Senior R&D Manager (Data Science) at Synopsys Software Integrity Group and Treasurer at Farset Labs
Its a problem that I’ve come across, and I’m not the only one, so heres what works for me to find those pesky files that start with a .
ls -a | egrep -i "^\."
This only works in the current working directory, which is the normal usage.
FYI the reason that this is problematic is that the ‘.’ symbol is a single character wildcard; most people are familiar with the asterisk ’*’ indicating ‘anything, however long’, whereas the ‘.’ means ‘any single character’.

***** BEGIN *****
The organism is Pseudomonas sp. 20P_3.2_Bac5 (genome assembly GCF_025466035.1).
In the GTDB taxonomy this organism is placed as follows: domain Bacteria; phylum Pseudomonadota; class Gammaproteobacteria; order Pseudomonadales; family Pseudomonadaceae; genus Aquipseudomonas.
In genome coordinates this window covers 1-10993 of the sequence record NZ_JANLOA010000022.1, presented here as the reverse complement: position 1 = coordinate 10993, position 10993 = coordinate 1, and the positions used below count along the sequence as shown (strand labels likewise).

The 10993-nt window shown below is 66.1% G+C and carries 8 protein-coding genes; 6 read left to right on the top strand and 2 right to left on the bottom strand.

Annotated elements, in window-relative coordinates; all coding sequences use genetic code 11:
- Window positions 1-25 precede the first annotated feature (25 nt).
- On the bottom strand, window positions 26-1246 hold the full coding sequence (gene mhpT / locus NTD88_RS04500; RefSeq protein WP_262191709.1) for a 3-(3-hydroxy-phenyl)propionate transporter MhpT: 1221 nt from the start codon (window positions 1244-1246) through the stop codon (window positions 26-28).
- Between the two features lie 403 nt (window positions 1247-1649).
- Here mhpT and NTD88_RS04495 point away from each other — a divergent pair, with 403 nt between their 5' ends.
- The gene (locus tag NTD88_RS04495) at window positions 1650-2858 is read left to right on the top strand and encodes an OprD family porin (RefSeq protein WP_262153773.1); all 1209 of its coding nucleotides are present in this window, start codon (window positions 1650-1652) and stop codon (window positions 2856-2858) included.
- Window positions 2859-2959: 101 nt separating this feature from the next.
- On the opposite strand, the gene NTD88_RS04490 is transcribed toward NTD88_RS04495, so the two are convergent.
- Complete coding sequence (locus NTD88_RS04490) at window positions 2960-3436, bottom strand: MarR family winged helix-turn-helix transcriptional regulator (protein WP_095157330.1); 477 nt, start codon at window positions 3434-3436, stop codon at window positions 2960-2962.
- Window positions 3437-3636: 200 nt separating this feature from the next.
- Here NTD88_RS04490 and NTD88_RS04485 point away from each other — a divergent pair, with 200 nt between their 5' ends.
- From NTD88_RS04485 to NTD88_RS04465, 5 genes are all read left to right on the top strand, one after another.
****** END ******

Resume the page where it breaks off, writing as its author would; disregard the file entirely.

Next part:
The command works by looking only at the first character of the file (‘^’, thats called a caret) and then removing the special meaning of ‘.’ by escaping it with the slash.
@stevebiscuit correctly pointed out that the
-i flag is unnecessary.
-iinstructs egrep to ignore the case of any matches, so that ‘HeLlO’ matches if you egrep -i for ‘hello’. Since there is no case for the ‘.’ symbol, the
-i is pointless.